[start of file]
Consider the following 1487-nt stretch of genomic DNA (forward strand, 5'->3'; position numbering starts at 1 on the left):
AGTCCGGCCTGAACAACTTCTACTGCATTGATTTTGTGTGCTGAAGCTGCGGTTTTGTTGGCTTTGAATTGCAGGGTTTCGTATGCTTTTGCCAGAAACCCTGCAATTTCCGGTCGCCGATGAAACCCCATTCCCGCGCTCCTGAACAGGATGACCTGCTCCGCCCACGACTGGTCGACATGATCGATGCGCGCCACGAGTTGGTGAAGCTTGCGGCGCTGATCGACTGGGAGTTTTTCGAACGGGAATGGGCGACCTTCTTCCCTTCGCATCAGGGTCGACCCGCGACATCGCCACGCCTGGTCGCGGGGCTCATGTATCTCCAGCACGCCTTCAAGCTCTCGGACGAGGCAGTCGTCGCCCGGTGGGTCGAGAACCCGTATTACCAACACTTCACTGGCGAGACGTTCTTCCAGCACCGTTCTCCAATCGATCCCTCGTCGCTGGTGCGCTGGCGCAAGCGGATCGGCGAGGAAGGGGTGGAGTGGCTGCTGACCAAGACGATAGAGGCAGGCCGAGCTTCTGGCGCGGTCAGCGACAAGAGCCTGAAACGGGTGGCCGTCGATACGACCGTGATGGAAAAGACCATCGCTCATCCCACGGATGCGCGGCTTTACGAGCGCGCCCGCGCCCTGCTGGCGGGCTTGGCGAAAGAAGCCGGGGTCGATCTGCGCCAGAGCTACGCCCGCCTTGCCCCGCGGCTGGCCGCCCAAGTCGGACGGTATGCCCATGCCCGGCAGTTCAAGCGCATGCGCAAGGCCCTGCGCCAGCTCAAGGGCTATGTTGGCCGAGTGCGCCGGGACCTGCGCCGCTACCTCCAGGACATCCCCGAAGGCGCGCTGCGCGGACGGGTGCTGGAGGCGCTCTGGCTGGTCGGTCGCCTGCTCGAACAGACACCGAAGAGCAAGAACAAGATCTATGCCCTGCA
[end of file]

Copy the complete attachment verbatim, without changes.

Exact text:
Consider the following 1487-nt stretch of genomic DNA (forward strand, 5'->3'; position numbering starts at 1 on the left):
AGTCCGGCCTGAACAACTTCTACTGCATTGATTTTGTGTGCTGAAGCTGCGGTTTTGTTGGCTTTGAATTGCAGGGTTTCGTATGCTTTTGCCAGAAACCCTGCAATTTCCGGTCGCCGATGAAACCCCATTCCCGCGCTCCTGAACAGGATGACCTGCTCCGCCCACGACTGGTCGACATGATCGATGCGCGCCACGAGTTGGTGAAGCTTGCGGCGCTGATCGACTGGGAGTTTTTCGAACGGGAATGGGCGACCTTCTTCCCTTCGCATCAGGGTCGACCCGCGACATCGCCACGCCTGGTCGCGGGGCTCATGTATCTCCAGCACGCCTTCAAGCTCTCGGACGAGGCAGTCGTCGCCCGGTGGGTCGAGAACCCGTATTACCAACACTTCACTGGCGAGACGTTCTTCCAGCACCGTTCTCCAATCGATCCCTCGTCGCTGGTGCGCTGGCGCAAGCGGATCGGCGAGGAAGGGGTGGAGTGGCTGCTGACCAAGACGATAGAGGCAGGCCGAGCTTCTGGCGCGGTCAGCGACAAGAGCCTGAAACGGGTGGCCGTCGATACGACCGTGATGGAAAAGACCATCGCTCATCCCACGGATGCGCGGCTTTACGAGCGCGCCCGCGCCCTGCTGGCGGGCTTGGCGAAAGAAGCCGGGGTCGATCTGCGCCAGAGCTACGCCCGCCTTGCCCCGCGGCTGGCCGCCCAAGTCGGACGGTATGCCCATGCCCGGCAGTTCAAGCGCATGCGCAAGGCCCTGCGCCAGCTCAAGGGCTATGTTGGCCGAGTGCGCCGGGACCTGCGCCGCTACCTCCAGGACATCCCCGAAGGCGCGCTGCGCGGACGGGTGCTGGAGGCGCTCTGGCTGGTCGGTCGCCTGCTCGAACAGACACCGAAGAGCAAGAACAAGATCTATGCCCTGCA